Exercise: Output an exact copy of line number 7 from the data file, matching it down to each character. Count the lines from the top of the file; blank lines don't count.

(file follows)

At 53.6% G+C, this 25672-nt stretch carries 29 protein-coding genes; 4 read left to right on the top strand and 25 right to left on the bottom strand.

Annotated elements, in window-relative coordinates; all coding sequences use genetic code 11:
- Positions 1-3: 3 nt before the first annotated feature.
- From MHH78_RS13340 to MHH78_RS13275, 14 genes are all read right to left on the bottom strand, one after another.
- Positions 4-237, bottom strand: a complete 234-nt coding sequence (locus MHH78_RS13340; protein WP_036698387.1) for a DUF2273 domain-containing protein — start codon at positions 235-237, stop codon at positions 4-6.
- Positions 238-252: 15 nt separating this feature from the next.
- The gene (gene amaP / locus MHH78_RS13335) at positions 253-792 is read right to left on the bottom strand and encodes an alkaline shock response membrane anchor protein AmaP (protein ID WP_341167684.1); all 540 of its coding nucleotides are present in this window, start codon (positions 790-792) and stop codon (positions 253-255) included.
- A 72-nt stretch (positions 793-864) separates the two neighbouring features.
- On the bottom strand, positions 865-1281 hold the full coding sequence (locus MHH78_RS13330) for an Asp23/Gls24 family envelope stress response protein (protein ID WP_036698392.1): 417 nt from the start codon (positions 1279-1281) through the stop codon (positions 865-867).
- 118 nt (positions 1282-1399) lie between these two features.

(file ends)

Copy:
- The gene (gene amaP / locus MHH78_RS13335) at positions 253-792 is read right to left on the bottom strand and encodes an alkaline shock response membrane anchor protein AmaP (protein ID WP_341167684.1); all 540 of its coding nucleotides are present in this window, start codon (positions 790-792) and stop codon (positions 253-255) included.